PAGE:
CAIRO | An Egyptian court sentenced to death on Tuesday the murderer of a student who refused his advances, hours after the announcement of the murder of a journalist by her magistrate husband.
Mohammed Adel was found guilty of the "premeditated murder" of his classmate, student Nayera Achraf, a judicial source told AFP, adding that he had confessed to the crime during his trial.
Last week, a video widely shared on social media showed the student being stabbed outside her university in Mansoura, 150 km north of Cairo.
The murder is punishable by death in Egypt, the country which in 2021 carried out the third highest number of executions in the world according to Amnesty International.
The case was particularly followed in Egypt and beyond, because a few days later, a Jordanian student, Imane Erchid, was shot dead in Amman by a young man apparently for the same reasons.
The author of this last murder committed suicide according to the Jordanian security services while on social networks, many Jordanian and Egyptian Internet users demanded the death penalty for the perpetrators of the two murders while others called to teach young people "to accept the fact that women can say 'no'".
In Egypt, although women have been voting since 1956, they remain subject to century-old patriarchal legislation and are the first victims, according to feminists, of the spread of a rigorous Islam associated with the entrenchment of conservatism.
In recent days, another feminicide has caused a stir in the most populous country in the Arab world. The prosecution ordered on Monday the arrest of a magistrate suspected of the murder of his wife, the journalist Chaïma Gamal.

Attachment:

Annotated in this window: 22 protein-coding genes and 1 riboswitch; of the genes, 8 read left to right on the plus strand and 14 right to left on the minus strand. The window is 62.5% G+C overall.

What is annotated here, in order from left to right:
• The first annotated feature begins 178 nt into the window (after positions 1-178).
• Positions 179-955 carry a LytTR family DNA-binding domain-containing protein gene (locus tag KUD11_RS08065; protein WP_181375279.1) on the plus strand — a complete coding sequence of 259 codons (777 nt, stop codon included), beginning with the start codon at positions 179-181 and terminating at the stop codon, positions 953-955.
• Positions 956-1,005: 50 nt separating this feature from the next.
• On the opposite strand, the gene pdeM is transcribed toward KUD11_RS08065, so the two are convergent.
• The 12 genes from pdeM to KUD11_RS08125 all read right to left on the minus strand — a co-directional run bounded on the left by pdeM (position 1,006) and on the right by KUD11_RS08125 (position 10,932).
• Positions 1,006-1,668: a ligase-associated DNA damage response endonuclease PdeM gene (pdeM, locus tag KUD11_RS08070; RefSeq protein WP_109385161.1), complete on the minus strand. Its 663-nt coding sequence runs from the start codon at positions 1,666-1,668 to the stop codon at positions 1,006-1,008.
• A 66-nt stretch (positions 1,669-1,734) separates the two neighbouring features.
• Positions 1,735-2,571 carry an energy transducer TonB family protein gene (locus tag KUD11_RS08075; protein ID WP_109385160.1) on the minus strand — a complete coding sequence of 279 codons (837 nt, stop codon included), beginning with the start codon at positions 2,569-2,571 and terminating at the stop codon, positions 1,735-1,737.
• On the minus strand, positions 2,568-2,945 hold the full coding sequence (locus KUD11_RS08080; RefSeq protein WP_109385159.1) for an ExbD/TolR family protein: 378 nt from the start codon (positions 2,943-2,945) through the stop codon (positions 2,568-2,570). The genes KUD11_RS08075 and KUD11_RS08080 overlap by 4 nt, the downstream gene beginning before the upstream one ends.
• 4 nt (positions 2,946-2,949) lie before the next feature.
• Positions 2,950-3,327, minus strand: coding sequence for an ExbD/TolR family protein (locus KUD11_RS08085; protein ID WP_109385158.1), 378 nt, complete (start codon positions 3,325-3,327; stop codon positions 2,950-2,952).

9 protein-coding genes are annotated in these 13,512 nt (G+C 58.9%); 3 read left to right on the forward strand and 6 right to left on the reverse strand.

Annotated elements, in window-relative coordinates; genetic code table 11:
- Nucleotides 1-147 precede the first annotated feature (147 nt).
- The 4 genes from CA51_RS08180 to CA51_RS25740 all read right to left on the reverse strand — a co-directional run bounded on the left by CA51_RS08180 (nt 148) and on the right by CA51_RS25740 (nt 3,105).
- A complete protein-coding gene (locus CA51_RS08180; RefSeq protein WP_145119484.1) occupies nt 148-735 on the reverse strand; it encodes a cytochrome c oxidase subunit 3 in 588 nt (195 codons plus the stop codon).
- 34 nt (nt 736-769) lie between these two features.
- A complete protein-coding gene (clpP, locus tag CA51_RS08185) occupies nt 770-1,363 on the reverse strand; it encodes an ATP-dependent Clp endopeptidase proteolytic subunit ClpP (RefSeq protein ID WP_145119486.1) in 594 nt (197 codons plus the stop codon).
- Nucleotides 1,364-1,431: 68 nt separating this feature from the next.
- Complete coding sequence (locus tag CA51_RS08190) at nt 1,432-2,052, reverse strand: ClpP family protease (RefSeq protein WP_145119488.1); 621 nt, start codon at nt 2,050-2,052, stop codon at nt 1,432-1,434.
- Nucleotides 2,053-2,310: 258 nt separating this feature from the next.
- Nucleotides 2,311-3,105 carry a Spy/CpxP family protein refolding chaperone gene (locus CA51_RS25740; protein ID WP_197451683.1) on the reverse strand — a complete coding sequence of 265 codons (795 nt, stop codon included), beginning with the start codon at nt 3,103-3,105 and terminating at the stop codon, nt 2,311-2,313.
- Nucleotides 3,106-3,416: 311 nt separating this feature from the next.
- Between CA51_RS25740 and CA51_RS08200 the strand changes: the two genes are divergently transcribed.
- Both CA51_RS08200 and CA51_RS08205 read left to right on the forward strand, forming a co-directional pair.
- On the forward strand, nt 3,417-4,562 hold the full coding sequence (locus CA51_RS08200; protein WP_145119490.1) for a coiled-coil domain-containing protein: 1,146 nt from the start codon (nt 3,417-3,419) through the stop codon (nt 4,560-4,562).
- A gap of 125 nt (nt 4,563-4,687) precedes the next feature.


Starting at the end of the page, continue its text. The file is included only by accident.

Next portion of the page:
The journalist's body was found following the testimony of a person who confessed to his "participation in the crime", nearly three weeks after her husband reported her missing, according to the prosecution.
In March, a teenager was sentenced to five years in prison, suspended by the courts, after the suicide of a high school student whom he blackmailed by publishing naked photomontages of her on the internet.
The Egyptian preacher Mabrouk Attiya had caused an uproar by believing that if Nayera Achraf had been veiled, she would have known another fate.
He had provoked the ire of feminists in a country where, according to the authorities, nearly eight million women suffered violence in 2015 from a spouse, a relative or a stranger in space audience.
At the highest state level, however, President Abdel Fattah al-Sissi wants to play on symbols: currently, one in four ministers is a woman and one in three MPs.
For feminists despite everything, this is only a facade since it did not prevent the government from proposing - without success - at the beginning of 2021 a bill aimed at restricting the rights of the nearly 50 million Egyptian women by allowing for example, their father or their brothers to annul their marriage.